Some bands like to draw inspiration from a story outside of themselves. The Beatles, Pink Floyd, Iron Maiden, Green Day, and Styx have done it, so why can’t we? Sometimes being abducted by aliens is more interesting than your day-to-day, middle-of-winter existence. Sometimes you wish you were in a movie. Or sometimes you just feel so strong about something that you have to write a song about it.
By Elling Lien and Bryhanna Greenough
Take Dave Walsh for instance. He’s a solo rock musician who usually writes about relationships and people (“the usual sappy stuff,” he says.)
“Fuck that!” he said. “This is a chance to really try something different!” So he did. He decided to go the alien abduction route. His story is full of extra terrestrial women, magical healing powers, and war in space. Of course he is used, abused, and ultimately decides to destroy everything. (“I know… crazy!” he says.)
Bobby Young, a project by Brad Lannon of the Human Soundtrack, is based around a popular science fiction series by Orson Scott Card, beginning with the novel Ender’s Game. Lannon’s friend and musical conspirator Steve Haley (also a participant in this year’s RPM) gave him the book. “It really sparked my reading interest for pretty much the first time in my life,” he says. Strangely enough, for something based on a science fiction series, it ended up being “real folky,” says Brad. “A mixture of mandolin, acoustic guitar, bass, harmonica, melodica, and keys.”
Two local RPM albums were based around movies that don’t exist. Four-time MusicNL nominee singer-songwriter Ian Foster and finger-pickin’-good Jack Betty (aka Boobie Browne, aka Darren Browne) both put together their own soundtracks
“Found: Music From the Unmade Film” gave Ian a chance to experiment with styles he had never tried before. “I sent a few of these out to friends throughout the month, and the songs that people responded to by saying, ‘when I hear this song I can picture…’ were the ones that ended up staying,” Ian says. “It had to convey some sort of scene.”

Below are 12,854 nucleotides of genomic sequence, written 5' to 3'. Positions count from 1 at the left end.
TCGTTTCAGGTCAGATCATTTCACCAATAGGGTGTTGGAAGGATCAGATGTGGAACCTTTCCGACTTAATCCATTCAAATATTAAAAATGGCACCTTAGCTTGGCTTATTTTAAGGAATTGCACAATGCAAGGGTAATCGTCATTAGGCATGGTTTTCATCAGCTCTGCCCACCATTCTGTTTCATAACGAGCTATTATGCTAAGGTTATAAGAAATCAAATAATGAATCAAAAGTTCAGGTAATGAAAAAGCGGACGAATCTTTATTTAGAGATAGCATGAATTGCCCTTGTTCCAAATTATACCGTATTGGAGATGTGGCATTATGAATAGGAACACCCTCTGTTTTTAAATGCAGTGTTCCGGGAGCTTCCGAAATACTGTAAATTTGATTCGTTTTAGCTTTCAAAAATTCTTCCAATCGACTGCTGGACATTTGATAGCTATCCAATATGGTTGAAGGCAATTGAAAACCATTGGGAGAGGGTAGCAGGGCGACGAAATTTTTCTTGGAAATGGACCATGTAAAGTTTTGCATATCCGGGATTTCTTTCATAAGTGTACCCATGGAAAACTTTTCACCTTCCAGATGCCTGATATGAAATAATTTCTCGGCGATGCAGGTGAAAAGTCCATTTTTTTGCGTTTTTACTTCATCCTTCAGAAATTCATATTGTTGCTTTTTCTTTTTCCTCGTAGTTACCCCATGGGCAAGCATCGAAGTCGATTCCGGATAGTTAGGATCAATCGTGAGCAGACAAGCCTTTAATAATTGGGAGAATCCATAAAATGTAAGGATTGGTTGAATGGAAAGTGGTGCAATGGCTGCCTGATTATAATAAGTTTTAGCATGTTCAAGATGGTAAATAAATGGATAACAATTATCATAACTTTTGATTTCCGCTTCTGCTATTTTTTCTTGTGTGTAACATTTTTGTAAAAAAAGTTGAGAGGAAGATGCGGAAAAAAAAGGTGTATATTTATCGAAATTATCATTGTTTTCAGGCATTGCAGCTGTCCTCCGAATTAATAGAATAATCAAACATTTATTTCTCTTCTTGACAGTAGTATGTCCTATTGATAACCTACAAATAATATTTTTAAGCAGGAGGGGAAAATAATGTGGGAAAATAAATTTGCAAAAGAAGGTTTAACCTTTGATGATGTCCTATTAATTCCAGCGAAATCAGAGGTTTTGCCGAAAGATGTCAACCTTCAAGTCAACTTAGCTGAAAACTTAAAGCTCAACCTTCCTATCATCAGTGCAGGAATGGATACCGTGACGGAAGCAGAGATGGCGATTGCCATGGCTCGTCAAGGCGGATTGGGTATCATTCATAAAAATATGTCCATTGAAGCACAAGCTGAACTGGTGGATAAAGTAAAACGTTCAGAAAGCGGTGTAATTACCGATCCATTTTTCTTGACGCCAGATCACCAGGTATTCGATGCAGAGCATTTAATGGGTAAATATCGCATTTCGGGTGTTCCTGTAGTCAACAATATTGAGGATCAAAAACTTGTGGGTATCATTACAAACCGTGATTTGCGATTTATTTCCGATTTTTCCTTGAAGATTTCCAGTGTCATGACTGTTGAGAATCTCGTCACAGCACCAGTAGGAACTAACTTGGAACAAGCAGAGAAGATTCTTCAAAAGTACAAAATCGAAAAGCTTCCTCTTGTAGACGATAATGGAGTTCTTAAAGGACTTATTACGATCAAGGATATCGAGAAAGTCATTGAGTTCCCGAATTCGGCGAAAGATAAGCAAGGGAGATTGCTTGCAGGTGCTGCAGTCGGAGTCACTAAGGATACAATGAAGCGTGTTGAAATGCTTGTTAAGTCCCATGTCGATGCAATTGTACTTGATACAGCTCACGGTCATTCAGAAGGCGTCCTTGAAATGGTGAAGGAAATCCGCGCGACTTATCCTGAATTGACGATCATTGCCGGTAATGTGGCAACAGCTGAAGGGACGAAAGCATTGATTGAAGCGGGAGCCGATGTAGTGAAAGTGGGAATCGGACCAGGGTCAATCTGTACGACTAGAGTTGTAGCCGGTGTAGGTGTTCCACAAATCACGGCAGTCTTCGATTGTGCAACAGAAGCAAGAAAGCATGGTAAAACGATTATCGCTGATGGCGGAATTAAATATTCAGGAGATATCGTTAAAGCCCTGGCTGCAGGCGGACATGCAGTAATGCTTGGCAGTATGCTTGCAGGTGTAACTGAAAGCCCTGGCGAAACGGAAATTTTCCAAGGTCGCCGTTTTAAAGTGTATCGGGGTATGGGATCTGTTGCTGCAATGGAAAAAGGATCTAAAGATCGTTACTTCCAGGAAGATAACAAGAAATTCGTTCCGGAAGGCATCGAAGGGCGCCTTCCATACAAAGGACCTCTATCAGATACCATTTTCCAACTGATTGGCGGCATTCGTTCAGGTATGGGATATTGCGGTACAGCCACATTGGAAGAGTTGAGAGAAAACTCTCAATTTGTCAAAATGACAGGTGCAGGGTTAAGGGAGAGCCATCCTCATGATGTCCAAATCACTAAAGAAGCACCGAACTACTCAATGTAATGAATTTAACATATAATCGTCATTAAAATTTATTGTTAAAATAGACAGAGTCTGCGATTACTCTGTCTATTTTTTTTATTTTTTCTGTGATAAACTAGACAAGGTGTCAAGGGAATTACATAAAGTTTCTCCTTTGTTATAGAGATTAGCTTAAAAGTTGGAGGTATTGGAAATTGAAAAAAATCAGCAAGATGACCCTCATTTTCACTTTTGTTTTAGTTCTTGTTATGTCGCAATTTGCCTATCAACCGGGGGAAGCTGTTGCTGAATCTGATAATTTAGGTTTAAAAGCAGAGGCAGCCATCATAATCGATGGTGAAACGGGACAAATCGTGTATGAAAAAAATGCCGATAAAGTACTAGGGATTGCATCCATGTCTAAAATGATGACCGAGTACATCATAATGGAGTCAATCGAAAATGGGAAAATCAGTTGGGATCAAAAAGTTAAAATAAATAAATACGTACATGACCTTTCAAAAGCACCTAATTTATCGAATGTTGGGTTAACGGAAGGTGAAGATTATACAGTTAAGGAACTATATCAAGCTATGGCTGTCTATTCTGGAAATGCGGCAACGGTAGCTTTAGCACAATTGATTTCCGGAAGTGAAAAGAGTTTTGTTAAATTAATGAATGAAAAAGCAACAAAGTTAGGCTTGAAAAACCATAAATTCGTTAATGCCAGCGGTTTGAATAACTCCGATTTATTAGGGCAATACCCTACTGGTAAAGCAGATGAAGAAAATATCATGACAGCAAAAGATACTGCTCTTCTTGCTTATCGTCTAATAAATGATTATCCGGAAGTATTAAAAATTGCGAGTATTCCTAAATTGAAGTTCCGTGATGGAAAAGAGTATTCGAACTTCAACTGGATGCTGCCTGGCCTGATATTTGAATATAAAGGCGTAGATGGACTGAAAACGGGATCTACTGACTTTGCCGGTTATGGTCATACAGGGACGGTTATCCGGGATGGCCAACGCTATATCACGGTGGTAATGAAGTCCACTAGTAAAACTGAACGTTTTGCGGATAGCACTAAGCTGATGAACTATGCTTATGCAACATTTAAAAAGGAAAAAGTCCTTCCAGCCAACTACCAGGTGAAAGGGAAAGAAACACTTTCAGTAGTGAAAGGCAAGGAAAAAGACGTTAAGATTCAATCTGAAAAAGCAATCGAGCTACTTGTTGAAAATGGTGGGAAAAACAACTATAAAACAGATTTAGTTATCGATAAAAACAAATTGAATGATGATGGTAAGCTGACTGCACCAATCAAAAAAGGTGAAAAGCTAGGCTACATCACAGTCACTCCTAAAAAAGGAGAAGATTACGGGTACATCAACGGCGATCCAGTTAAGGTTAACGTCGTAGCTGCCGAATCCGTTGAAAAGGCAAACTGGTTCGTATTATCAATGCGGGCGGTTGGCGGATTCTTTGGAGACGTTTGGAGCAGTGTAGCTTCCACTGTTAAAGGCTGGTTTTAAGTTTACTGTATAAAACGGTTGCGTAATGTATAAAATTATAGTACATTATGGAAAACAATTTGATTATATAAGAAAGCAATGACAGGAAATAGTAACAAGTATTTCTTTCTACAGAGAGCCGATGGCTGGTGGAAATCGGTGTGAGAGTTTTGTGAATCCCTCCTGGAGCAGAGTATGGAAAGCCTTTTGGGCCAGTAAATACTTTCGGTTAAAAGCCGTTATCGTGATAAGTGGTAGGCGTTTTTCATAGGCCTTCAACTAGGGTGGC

The spaghetti western was Jack Betty’s muse. Fast, violent, and thick with drama, these movies inspired a soundtrack he hopes can sync up with just about any in the genre. “There’s lots of tremolo guitar, and mandolin, and lap steel,” he says. “When I listen to it, I think of horses, and mountain passes, and hoedowns, and cookouts, and cacti, and hopefully you will too.”
am/fm dreams were RPM participants last year, and they were excited to take part in 2009. This time around they decided to make a tribute album: early 90s grunge. “All three of us grew up on a steady diet of 90’s alt/grunge during our early teens,” says Damian Lethbridge. “We are definitely children of the 90s. For some reason a lot of people nowadays don’t like to admit that they ever listened to that kind of music. Who knows why?… I like to think of the album as am/fm dreams dressed up in a different suit of clothes… one that’s threadbare and full of holes.” Their CD jacket is even made from old flannel shirts from Value Village.
To let the world know he was more than just a teddy bear man, last year Terry Rielly recorded a moody, at times even angry acoustic RPM album. This year, though, he describes his album as a “’wow! I didn’t know Terry Rielly was into Jewish spiritual music!’ CD.” Nuff said!
We don’t know how he did it, but Matthew Finateri, under the moniker Vegan Porn, made a highly-listenable pop album about how why you should change your meat-eating ways. “The majority of the lyrics are constructed around my beliefs as a vegan, so they can be quite heavy at times,” Matt says. “I tried adding a splash of sugar to sweeten things up a bit, with fun vocal melodies and faster, more intricate drum beats, complete with tempo changes.” Some song titles include: “Fish in Your Stew,” “Bring Your Friends,” and “Your Cat’s A Piece of Steak.”